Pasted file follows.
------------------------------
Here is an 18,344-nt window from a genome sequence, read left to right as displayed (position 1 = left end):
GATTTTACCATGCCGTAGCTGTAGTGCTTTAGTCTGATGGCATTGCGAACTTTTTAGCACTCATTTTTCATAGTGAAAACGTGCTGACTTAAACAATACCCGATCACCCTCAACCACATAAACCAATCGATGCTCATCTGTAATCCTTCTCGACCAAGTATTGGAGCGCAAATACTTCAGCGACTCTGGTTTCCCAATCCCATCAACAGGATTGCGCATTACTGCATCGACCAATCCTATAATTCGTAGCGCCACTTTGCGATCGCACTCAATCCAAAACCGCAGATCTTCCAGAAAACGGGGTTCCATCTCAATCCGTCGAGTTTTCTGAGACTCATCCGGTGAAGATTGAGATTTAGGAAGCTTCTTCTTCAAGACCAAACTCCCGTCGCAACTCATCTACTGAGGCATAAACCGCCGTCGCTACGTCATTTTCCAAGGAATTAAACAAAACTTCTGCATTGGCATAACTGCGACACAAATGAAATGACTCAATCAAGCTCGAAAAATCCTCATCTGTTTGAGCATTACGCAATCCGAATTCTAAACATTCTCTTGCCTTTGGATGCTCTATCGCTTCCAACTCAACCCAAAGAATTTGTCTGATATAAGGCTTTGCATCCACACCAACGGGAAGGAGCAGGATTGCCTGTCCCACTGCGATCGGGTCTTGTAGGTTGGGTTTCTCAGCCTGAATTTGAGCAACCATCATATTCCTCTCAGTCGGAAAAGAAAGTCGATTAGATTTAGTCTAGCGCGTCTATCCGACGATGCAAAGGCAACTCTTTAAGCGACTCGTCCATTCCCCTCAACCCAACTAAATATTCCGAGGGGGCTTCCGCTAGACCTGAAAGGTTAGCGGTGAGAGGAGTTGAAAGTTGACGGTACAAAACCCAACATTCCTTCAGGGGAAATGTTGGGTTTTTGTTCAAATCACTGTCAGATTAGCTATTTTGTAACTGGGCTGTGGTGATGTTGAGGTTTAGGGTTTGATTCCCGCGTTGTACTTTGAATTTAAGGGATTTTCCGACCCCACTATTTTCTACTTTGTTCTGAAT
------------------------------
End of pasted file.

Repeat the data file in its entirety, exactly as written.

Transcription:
Here is an 18,344-nt window from a genome sequence, read left to right as displayed (position 1 = left end):
GATTTTACCATGCCGTAGCTGTAGTGCTTTAGTCTGATGGCATTGCGAACTTTTTAGCACTCATTTTTCATAGTGAAAACGTGCTGACTTAAACAATACCCGATCACCCTCAACCACATAAACCAATCGATGCTCATCTGTAATCCTTCTCGACCAAGTATTGGAGCGCAAATACTTCAGCGACTCTGGTTTCCCAATCCCATCAACAGGATTGCGCATTACTGCATCGACCAATCCTATAATTCGTAGCGCCACTTTGCGATCGCACTCAATCCAAAACCGCAGATCTTCCAGAAAACGGGGTTCCATCTCAATCCGTCGAGTTTTCTGAGACTCATCCGGTGAAGATTGAGATTTAGGAAGCTTCTTCTTCAAGACCAAACTCCCGTCGCAACTCATCTACTGAGGCATAAACCGCCGTCGCTACGTCATTTTCCAAGGAATTAAACAAAACTTCTGCATTGGCATAACTGCGACACAAATGAAATGACTCAATCAAGCTCGAAAAATCCTCATCTGTTTGAGCATTACGCAATCCGAATTCTAAACATTCTCTTGCCTTTGGATGCTCTATCGCTTCCAACTCAACCCAAAGAATTTGTCTGATATAAGGCTTTGCATCCACACCAACGGGAAGGAGCAGGATTGCCTGTCCCACTGCGATCGGGTCTTGTAGGTTGGGTTTCTCAGCCTGAATTTGAGCAACCATCATATTCCTCTCAGTCGGAAAAGAAAGTCGATTAGATTTAGTCTAGCGCGTCTATCCGACGATGCAAAGGCAACTCTTTAAGCGACTCGTCCATTCCCCTCAACCCAACTAAATATTCCGAGGGGGCTTCCGCTAGACCTGAAAGGTTAGCGGTGAGAGGAGTTGAAAGTTGACGGTACAAAACCCAACATTCCTTCAGGGGAAATGTTGGGTTTTTGTTCAAATCACTGTCAGATTAGCTATTTTGTAACTGGGCTGTGGTGATGTTGAGGTTTAGGGTTTGATTCCCGCGTTGTACTTTGAATTTAAGGGATTTTCCGACCCCACTATTTTCTACTTTGTTCTGAAT